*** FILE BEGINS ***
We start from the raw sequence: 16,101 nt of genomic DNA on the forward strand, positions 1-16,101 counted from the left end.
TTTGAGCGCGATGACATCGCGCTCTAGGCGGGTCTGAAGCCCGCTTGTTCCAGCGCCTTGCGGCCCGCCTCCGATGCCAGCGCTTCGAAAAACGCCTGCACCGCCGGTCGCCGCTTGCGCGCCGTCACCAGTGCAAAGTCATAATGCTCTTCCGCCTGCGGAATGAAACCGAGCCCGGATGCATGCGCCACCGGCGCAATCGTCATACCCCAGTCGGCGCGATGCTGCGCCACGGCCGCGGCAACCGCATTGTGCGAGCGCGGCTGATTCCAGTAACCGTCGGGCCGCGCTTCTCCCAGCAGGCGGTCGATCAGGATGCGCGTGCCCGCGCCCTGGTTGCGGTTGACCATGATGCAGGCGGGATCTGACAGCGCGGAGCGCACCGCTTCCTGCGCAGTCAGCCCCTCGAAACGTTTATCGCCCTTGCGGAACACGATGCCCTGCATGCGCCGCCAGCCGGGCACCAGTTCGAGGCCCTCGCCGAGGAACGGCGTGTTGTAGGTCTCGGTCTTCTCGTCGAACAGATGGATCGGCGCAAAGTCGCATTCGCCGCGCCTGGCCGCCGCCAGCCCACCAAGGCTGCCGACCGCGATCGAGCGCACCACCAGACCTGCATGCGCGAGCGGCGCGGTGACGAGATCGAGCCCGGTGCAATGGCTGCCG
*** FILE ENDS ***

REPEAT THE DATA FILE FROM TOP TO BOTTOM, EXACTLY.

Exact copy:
We start from the raw sequence: 16,101 nt of genomic DNA on the forward strand, positions 1-16,101 counted from the left end.
TTTGAGCGCGATGACATCGCGCTCTAGGCGGGTCTGAAGCCCGCTTGTTCCAGCGCCTTGCGGCCCGCCTCCGATGCCAGCGCTTCGAAAAACGCCTGCACCGCCGGTCGCCGCTTGCGCGCCGTCACCAGTGCAAAGTCATAATGCTCTTCCGCCTGCGGAATGAAACCGAGCCCGGATGCATGCGCCACCGGCGCAATCGTCATACCCCAGTCGGCGCGATGCTGCGCCACGGCCGCGGCAACCGCATTGTGCGAGCGCGGCTGATTCCAGTAACCGTCGGGCCGCGCTTCTCCCAGCAGGCGGTCGATCAGGATGCGCGTGCCCGCGCCCTGGTTGCGGTTGACCATGATGCAGGCGGGATCTGACAGCGCGGAGCGCACCGCTTCCTGCGCAGTCAGCCCCTCGAAACGTTTATCGCCCTTGCGGAACACGATGCCCTGCATGCGCCGCCAGCCGGGCACCAGTTCGAGGCCCTCGCCGAGGAACGGCGTGTTGTAGGTCTCGGTCTTCTCGTCGAACAGATGGATCGGCGCAAAGTCGCATTCGCCGCGCCTGGCCGCCGCCAGCCCACCAAGGCTGCCGACCGCGATCGAGCGCACCACCAGACCTGCATGCGCGAGCGGCGCGGTGACGAGATCGAGCCCGGTGCAATGGCTGCCG